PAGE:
Discussion in 'Up to the Minute' started by peeples, Apr 27, 2011.
I've never even seen an armadillo even in a zoo. And I used to want to see one. Until I read this study..
I only know them as common road kill in Florida. What the heck were people doing with armadillos that they got close enough to catch a disease?
LOL the article said it ranged from handling them, handling their carcasses, working in the dirt they burrowed in, and eating them.
Oh they are also cautioning against buying armadillo suveiners now. Commonly sold in TX.
Now that is a sentence I never thought I would see. How random. lol
I got to wonder that myself:crazy:
I have never seen one and they are pretty horrid looking things.
Gross!! Those things are almost as ugly as possums. Doesn't surprise me one bit they can carry leprosy.
I just saw on the travel or food channel the other day, the guy who eats wierd stuff, eating a armadillo on the grill. yuck. When we lived in Fl. they would come through the yard all the time.
Eating armadillos blamed for leprosy in the South
Disease likely spreads when people handle, eat the animals, which carry bacteria for disfiguring disease
By ALICIA CHANG
The Associated Press
updated 4/27/2011 5:25:42 PM ET 2011-04-27T21:25:42
LOS ANGELES With some genetic sleuthing, scientists have fingered a likely culprit in the spread of leprosy in the southern United States: the nine-banded armadillo.
DNA tests show a match in the leprosy strain between some patients and these prehistoric-looking critters a connection scientists had suspected but until now couldn't pin down.
"Now we have the link," said James Krahenbuhl, who heads a government leprosy program that led the new study.
from the above link/article
This worries me a LOT because my mother and my brother both have armadillos in their yard. Many of them. They dig holes and ruin the yard... We were just there at Easter and my kids ran around outside without shoes...
I think I'll be more cautious next time. I don't like this one bit.
That's odd. You can't get leprosy from shaking hands or sexual intercourse with an infected person. But eating armadillo seems to be a risk, according to the article, even though cooking usually kills most infectious bacteria.
I don't think I understand how leprosy is transmitted.
Never saw an armadillo until I saw them as road kill on a trip through Florida, as a kid... my music teacher convinced me that they were actually Fraggles. :|
I, being the odd one, always wanted one as a pet. I don't think I ever saw one in real life but the look so cute... Not now.
Leprosy is not an STD, but what makes you think you can't get it from shaking hands or sexual intercourse? The article says exposure to saliva of infected person can transmit leprosy, so if during sexual contact one is exposed to saliva, then I would say it's wrong that one can not get it during sexual contact. By the way I knew for a long time aramadillos transmit leprosy, that is not new info. Maybe they finally got what they consider "strong evidence" but it certainly was known long before.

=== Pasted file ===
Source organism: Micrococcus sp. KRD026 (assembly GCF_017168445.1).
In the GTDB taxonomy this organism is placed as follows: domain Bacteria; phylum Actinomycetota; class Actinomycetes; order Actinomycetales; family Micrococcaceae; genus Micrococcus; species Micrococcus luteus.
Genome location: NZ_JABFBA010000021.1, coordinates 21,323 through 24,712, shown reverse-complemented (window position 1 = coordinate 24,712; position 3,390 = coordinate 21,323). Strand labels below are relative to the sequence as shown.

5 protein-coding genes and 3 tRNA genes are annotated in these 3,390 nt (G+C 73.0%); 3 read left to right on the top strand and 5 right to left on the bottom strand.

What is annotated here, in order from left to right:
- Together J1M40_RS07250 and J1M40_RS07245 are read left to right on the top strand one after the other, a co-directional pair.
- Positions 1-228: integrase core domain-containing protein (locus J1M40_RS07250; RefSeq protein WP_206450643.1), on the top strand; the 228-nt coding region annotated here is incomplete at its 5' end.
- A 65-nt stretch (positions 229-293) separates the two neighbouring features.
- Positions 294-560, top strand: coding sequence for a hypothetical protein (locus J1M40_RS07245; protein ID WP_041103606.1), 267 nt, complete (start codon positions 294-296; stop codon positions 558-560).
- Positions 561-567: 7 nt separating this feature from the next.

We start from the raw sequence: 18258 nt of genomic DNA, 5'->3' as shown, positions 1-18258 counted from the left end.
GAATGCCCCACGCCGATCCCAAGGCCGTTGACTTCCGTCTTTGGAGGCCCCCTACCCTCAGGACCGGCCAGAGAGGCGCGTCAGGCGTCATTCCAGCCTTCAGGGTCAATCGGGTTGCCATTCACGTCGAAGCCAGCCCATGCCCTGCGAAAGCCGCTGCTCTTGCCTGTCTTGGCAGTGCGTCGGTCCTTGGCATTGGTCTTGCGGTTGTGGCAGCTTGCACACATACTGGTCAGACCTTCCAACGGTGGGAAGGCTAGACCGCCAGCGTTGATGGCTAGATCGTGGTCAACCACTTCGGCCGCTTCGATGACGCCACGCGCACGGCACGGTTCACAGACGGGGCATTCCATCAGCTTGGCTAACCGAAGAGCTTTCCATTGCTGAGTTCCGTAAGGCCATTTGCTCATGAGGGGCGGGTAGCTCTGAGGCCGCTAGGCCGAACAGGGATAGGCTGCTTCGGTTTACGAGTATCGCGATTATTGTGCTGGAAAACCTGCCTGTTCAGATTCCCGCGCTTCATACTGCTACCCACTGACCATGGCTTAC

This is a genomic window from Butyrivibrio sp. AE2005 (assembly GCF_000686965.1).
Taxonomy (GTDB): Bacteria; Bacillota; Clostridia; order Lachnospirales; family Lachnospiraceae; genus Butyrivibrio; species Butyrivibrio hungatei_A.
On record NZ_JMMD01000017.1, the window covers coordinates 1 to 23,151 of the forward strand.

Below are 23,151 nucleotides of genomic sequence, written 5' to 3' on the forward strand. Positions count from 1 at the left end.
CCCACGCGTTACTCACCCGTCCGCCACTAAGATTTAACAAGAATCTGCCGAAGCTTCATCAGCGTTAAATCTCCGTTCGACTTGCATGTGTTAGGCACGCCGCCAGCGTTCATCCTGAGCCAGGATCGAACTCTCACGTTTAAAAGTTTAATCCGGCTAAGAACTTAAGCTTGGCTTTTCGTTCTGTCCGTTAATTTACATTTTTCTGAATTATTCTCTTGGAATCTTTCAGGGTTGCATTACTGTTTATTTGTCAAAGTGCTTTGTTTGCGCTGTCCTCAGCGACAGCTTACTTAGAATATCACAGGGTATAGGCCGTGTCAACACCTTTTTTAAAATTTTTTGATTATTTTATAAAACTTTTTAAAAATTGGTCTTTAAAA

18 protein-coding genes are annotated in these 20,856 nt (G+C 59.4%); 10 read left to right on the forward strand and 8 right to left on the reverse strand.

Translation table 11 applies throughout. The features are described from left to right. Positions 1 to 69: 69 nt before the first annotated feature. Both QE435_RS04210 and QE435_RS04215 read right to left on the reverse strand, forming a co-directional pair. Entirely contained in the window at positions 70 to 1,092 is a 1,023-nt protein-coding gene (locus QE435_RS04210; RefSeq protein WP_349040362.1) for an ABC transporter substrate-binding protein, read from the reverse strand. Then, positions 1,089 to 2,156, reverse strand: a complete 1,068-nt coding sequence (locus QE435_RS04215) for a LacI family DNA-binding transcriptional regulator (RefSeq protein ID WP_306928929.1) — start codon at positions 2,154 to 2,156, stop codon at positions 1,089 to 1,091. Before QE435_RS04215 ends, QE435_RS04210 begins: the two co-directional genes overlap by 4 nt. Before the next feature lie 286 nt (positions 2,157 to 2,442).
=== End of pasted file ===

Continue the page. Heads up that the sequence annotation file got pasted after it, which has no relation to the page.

Yes, I knew that, too. I think I had forgotten it or thought it was really unheard of, though, until all the recent news attention. I don't like it - one bit. They are everywhere in rural Georgia where my family (mom/brothers) lives. :no:
we are lousy with armadillos here. I live in west central missouri. I had never seen an armadillo until moving here. Ive never seen a live one, just road kill. I think they are suicidal, they only show up a split second before they are under your tires.
The "can't get it from shaking hands or sexual intercourse" is a direct quote from the article linked in the first post, jenny. I didn't make it up.
I saw that the bacteria was transmitted through saliva, which is why the shaking hands/sex thing confused me.
I don't know how long the bacteria lives once saliva dries; perhaps not long and that's why you aren't likely to get it from shaking hands.
But sexual intercourse? Maybe I've been doing that wrong.
I don't see that in the article. Regardless, I fail to understand how they could claim leprosy can not be transmitted through shaking hands or sexual intercourse, considering the exact mode of transmission is not known.
"The exact mechanism of transmission of leprosy is not known. At least until recently, the most widely held belief was that the disease was transmitted by contact between cases of leprosy and healthy persons. More recently the possibility of transmission by the respiratory route is gaining ground. There are also other possibilities such as transmission through insects which cannot be completely ruled out."
Sorry, Jenny, the quote wasn't from the first link. It's from paragraph 13 of the link in post #9 by LivLaughLuv:
You can see why I was confused by a disease that is carried in saliva but not transmitted through sexual intercourse. Maybe they were just trying to say the bacteria isn't present in semen, but if so, they should have said that.
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